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In some older contributions I find the following check if a constant is true:


Is this still useable/allowed in PHP 7.3 or should it better be replaced with:

if ( defined('CONSTANT') && CONSTANT === true ) {


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So long as I've been using PHP (since PHP4, circa 2003), those two pieces of code would never have been equivalent.  The first block has always been the equivalent of

if (!defined('CONSTANT') || CONSTANT != false) {

Because if not defined, it is interpreted as a bareword string, which is always truthy (evaluated as true).  I.e. it can only be false if it is defined as something that evaluates as false.  So if the constant's definition is missing, that code would interpret it as being true (which sounds undesirable).  In general, your second form is preferable both now and then. 

Note that bareword strings are to be deprecated in PHP 8, so you should probably avoid the syntax for that reason alone.  https://wiki.php.net/rfc/deprecate-bareword-strings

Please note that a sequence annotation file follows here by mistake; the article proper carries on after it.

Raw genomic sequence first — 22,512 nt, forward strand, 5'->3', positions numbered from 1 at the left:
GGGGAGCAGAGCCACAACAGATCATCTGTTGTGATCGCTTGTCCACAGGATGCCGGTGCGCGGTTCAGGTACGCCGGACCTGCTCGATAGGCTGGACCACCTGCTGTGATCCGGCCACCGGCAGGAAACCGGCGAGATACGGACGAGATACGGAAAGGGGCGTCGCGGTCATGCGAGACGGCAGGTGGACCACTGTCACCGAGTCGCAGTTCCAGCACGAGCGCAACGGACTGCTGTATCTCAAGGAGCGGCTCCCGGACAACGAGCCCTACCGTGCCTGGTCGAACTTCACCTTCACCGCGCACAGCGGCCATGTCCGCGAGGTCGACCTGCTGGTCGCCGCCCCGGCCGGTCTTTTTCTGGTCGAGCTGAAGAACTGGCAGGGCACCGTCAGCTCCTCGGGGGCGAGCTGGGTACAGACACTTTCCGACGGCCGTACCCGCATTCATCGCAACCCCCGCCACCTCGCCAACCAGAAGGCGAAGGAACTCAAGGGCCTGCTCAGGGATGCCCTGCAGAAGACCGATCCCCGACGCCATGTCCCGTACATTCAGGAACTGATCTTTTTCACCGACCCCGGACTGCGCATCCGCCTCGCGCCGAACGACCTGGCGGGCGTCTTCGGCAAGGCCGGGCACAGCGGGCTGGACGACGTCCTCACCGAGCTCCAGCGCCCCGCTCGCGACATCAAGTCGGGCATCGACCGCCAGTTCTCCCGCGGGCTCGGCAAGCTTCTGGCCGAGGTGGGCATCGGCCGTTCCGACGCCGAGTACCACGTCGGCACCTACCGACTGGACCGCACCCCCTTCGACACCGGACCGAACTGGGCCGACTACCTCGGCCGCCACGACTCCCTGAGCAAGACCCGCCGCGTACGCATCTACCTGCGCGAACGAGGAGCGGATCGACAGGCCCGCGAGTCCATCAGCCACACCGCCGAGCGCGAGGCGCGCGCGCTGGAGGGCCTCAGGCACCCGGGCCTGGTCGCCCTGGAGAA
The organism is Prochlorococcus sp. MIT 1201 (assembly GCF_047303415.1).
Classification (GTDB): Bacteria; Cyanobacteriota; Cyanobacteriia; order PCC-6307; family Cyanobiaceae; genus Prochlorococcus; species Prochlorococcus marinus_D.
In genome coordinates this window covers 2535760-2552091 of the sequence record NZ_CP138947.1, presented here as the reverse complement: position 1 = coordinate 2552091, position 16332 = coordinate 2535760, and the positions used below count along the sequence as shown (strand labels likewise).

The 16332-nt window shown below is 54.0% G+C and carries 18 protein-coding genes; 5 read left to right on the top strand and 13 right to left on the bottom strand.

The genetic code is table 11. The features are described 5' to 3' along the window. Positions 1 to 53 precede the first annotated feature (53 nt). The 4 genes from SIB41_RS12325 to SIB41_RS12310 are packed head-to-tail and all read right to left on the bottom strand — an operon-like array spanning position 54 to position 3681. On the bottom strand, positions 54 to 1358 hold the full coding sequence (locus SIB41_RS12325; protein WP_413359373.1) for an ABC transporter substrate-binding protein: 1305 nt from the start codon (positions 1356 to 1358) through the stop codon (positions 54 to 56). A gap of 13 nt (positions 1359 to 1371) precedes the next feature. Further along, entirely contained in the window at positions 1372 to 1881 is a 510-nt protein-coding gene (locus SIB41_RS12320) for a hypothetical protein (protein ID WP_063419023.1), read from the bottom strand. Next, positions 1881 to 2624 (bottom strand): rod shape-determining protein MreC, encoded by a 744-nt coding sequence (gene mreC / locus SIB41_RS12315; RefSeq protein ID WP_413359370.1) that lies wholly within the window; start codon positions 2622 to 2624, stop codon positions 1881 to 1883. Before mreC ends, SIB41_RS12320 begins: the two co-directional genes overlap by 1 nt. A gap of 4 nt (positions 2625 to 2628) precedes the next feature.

The question of whether to use == or === is trickier.  You might be better off with == in some cases, as that basically says that if the definition is messed up but there, include it.  Or you may prefer to default to off.  Or even

if (defined('CONSTANT') && CONSTANT) {

So long as you understand that this is generous in what it counts as true.  Or

if (defined('CONSTANT') && tep_not_null(CONSTANT)) {

The last is probably the most osCommerce way of doing it, presuming no one has removed or renamed tep_not_null while I wasn't looking.  It makes the most sense in situations where the constant is being used for something else, not just to hold a Boolean value.  That seems most consistent with the original usage.  I.e. rather than holding a Boolean value, I would expect the variable to hold an array, string, or object.  But of course you didn't include examples with context, so we can't say if that's how it was used in those examples.  Variants of

if (defined('CONSTANT') && is_array(CONSTANT) && !empty(CONSTANT)) {

might be even better in those cases.  Because then you don't have the problem of the constant being defined as a string, evaluated as not null (in string terms), and then have the code attempt to use it as an array. 

Always back up before making changes.

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